Have you ever thought about how creative dramatics can help in the context of processing and reflecting on the human experience? Maybe you’re wondering what that even means, I know I sure did when I first heard about this technique. We’ve been talking for weeks about how Integrated Care is so valuable because it taps into both traditional and not so traditional forms of therapy.
We are so much more than our physical bodies, so when things feel off or downright wrong, there are many things that may contribute to the malaise. In this physical world, we tend to look through the cause and effect lens, which can limit the scope. Just because there’s a physical symptom doesn’t mean that’s the source of the root cause. Learning to look beyond helps to bring healing to the whole soul.
So, creative dramatics moves outside the lines of traditional counseling therapy. It was originally defined in 1978 by The American Association of Theatre for Youth, as “an improvisational, not exhibition, process-centered form of drama in which participants are guided by a leader to imagine, enact, and reflect upon human experience.” (To learn more click here).
It’s important to note that there is a slight difference between drama and theater. Theater focuses on the experience of the audience, whereas drama focuses on the experience of the participant. Acting can help us not only identify an emotion, but it can also help us to access how that emotion feels.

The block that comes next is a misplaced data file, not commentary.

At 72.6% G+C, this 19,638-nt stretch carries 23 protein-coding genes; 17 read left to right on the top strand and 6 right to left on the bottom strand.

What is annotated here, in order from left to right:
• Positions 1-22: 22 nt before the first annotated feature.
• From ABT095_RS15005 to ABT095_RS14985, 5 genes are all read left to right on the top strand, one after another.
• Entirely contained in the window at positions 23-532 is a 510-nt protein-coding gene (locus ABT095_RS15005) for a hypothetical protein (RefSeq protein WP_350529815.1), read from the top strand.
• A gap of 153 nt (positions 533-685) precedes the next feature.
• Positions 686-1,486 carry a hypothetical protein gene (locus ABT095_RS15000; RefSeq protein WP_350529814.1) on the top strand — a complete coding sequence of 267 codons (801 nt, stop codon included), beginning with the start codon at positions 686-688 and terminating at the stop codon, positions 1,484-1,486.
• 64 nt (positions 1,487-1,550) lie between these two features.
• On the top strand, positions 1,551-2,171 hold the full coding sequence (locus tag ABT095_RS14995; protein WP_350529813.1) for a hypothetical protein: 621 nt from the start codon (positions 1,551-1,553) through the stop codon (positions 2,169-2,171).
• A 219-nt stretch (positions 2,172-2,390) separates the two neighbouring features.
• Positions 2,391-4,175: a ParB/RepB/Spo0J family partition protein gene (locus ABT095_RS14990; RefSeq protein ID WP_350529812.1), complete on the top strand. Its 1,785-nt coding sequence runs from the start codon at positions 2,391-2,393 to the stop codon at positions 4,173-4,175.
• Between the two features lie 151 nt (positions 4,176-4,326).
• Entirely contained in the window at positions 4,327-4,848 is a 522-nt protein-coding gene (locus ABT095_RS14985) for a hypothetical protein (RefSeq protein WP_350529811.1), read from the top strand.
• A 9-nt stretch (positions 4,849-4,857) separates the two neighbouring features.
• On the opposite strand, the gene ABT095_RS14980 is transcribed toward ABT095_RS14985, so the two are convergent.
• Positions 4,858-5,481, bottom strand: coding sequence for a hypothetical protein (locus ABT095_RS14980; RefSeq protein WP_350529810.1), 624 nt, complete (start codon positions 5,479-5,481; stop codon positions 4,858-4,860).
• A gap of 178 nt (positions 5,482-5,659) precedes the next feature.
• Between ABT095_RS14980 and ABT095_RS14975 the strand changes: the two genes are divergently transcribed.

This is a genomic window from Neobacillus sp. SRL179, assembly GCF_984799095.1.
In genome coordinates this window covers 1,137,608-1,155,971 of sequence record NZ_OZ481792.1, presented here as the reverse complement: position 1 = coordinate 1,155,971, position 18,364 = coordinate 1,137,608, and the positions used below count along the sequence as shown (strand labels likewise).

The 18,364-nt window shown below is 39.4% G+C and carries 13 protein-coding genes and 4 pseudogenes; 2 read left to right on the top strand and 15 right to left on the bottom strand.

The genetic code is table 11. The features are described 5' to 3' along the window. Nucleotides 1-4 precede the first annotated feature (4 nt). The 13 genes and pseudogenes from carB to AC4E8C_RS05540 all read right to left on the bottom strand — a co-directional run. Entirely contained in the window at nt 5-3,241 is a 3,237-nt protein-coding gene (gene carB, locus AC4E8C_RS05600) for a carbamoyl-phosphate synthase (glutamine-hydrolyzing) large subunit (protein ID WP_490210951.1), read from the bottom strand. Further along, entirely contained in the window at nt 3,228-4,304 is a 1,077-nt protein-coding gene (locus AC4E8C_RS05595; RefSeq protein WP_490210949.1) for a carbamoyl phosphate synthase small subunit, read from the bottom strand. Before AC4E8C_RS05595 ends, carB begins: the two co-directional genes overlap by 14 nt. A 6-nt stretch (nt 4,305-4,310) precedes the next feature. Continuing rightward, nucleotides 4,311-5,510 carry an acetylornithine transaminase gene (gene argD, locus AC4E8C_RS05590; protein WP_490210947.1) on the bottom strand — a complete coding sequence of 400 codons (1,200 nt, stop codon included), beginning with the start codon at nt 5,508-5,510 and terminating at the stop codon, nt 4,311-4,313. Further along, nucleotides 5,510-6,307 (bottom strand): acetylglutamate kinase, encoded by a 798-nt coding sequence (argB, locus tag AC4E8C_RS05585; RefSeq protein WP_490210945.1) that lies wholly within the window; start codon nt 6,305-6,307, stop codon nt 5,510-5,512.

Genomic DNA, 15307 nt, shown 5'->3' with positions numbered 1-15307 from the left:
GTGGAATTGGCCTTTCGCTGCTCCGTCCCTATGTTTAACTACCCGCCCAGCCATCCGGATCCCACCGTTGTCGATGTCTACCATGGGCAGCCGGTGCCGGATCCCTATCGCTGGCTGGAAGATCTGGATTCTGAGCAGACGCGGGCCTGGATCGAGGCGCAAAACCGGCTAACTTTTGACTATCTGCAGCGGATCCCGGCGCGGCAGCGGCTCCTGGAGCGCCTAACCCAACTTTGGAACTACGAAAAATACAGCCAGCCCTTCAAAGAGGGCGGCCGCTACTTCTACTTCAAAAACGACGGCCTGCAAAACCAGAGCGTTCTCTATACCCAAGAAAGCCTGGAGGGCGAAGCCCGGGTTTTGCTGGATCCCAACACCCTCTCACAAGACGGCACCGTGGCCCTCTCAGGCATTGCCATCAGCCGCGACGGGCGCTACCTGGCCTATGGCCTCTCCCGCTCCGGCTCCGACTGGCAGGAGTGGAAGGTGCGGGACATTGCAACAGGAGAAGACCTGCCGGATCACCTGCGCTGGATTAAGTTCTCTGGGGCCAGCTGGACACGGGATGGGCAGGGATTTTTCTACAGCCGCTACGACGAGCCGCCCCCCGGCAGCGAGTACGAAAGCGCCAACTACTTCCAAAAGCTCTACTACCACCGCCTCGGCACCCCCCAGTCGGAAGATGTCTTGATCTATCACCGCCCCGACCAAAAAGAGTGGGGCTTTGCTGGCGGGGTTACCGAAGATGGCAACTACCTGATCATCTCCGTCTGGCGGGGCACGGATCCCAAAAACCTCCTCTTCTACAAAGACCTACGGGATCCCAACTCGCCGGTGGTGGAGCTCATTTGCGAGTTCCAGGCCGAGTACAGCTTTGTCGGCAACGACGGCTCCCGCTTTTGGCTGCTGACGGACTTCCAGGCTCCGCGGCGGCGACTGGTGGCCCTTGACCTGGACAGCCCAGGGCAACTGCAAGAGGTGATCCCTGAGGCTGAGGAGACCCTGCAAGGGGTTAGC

Creative dramatics can be used as a counseling technique, where the participant is guided by a leader. Improvisational expression provides the opportunity to enact emotion, with guidance from a counselor, who then can help the participant process and reflect. Talk therapy is excellent, but when you are blocked all the words in the world are of no value.
Creative dramatics may feel silly and unconventional, but the reality is we all play-act in our everyday lives. We posture and pretend as we work to present our best selves in every situation. Have you ever heard the phrases false self, or shadow self? Every human being has one. It’s who we are in the world and our relationships when we don’t feel safe enough to be ourselves. It may be subtle or it may be obvious, but we all have it to some degree.
The integrated care approach to wellness shows us that there are many valuable tools available for the healing journey. Check out this week’s podcast, The Pastor and the Counselor, where Pastor Ryan Brown, Jon Burchard, and Johanna Newman talk about how Creative Dramatics can help!Podcast
Written by Maureen Brown
Maureen Is our Worship and Communications Pastor. She has served New Life Community alongside Pastor Ryan for 19 years. She is passionate about Jesus and His Church, which is why she does what she does. Maureen has been leading worship, teaching, and mentoring her entire adult life. She graduated in 1996, from Emmanuel Bible College with a Bachelor of Religious Education in Professional Studies. Upon graduation, she then married Ryan—the love of her life. Maureen is a blogger so she brings a special set of gifts that are well used in the area of Communications here at NLC.